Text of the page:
17. Blockbuster’s Video – various, they pressured me to be a junior manager, but I didn’t want it to feel any more like a permanent job.
  18. My graduate school university’s Continuing Education Office – book keeper/auditor
  19. My graduate school university’s Arts & Sciences Department – office assistant
  20. Teaching Assistant – cell biology lab
  21. Medical Transcription Office – office manager
  22. Teaching Assistant – human heredity lab and at least one semester (I think) of genetics lab
  23. Commercial laboratory – paternity analyst <—actually my favorite job I’ve had
  24. Cancer Center – genetic counselor
  25. Senior High School (juniors and seniors) – teacher
  26. Commercial laboratory – identity coordinator
  27. University based state department of health grant – program coordinator
  28. Cancer center lymphoma doctor (MD, PhD) – program/project coordinator

I’ve never been fired from a job, though I started the teaching job in January as a replacement for a teacher who had left and, while I didn’t ask anyone about continuing the next fall, nobody ever approached me about staying either.

Sparky pointed out to me that I didn’t mention why holding these various jobs feels like a problem to me. He also commented that just saying I wasn’t fired from any of them is me being modest because I was really good at several of them and my bosses wanted me to stay. For one of the ones I had in college, there were several of us that worked on the same stuff. Our boss was out for a week or so and read us the riot act when she came back because things were so off track. She asked me to stay behind after the meeting, then told me she was sorry she had to include me in that meeting when I had actually done a good job of trying to hold things together and she was giving me a raise.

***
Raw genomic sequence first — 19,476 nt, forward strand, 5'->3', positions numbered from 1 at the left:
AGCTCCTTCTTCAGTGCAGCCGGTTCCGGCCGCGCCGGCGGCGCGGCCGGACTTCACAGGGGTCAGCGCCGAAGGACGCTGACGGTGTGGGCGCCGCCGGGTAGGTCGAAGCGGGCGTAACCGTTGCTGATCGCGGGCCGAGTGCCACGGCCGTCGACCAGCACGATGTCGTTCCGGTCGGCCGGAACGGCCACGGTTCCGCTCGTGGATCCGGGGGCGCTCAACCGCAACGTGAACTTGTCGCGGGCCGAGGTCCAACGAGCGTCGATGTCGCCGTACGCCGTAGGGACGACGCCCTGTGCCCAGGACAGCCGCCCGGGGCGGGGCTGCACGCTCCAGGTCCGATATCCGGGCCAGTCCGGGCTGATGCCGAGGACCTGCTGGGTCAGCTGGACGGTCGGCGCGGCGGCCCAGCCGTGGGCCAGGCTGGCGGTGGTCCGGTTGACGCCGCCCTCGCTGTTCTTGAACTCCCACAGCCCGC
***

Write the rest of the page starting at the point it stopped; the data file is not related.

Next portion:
Like I said, I’m all in until I’m suddenly not. None of those jobs, no matter how well I did it, was ever going to be a career for me. Even the two that I originally intended to make a career of, teaching and genetic counseling, were never going to go anywhere. I was all in when I studied them in school, but my heart and my interest had already moved on by the time I was actually in the field. So I’ve never really settled on a career path and that makes me feel…wibbley-wobbley.

Maybe that’s why I like writing: I get to try my hand at new things all the time without ever having to commit myself to them. I can make my characters do that for me.

Diets – I’ve been through what feels like a million diets either to lose weight or be healthier, usually not both at the same time. I’m counting them as sampling because I’ve been all in on every one of them, but, when I stop, I really do stop and I usually don’t go back. Here are all the ones I can remember right now:

  • Weight Watchers
  • Jenny Craig
  • Some strange one where you eat a very low-calorie diet, but every other day replace all the food with these horribly chalky wafer things – blech
  • Nutri-system
  • Cabbage Diet
  • Atkins
  • South Beach
  • Carbohydrate Addicts Diet
  • The Program (the one I was on when I started this blog)
  • Paleo
  • Whole 30

I’m sure I’m missing quite a few. The Paleo and Whole 30 were the only ones where I actually liked the food. I think they were the healthiest I’ve tried. Right now I’m gearing up to try the Traditional Foods diet. It’s basically not eating processed foods and making sure your food comes from healthy sources. Like the beef is from cows who are fed on the pasture rather than grain fed in stalls that they never leave. I’m trying to slow myself down and adopt it bit by bit, though, because I think that will help me sustain it.

Jars fermenting pineapple vinegar and red wine vinegar. Plus a crock for when I start fermenting Caribbean sauerkraut...

Jars fermenting pineapple vinegar and red wine vinegar. Plus a crock for when I start fermenting Caribbean sauerkraut…

I’ve got a lot of books on making stuff. I made my own sour cream for a dish I made last week. It was pretty good, though not thick enough for my taste. I’ll probably invert some ingredients next time. I’m reading about milling my own flour and making my own vinegars and other fermented foods. I can feel myself slipping into special obsessive interest territory with it, but will probably be rescued by the demands of the rest of my life this time.

Sparky’s therapist told him we could dip our toes in by just making sure we eat vegetables at each meal. Sparky laughed and said, “You’ve obviously never met Michelle.” He’s right. Half-way is not a tool in my wheelhouse.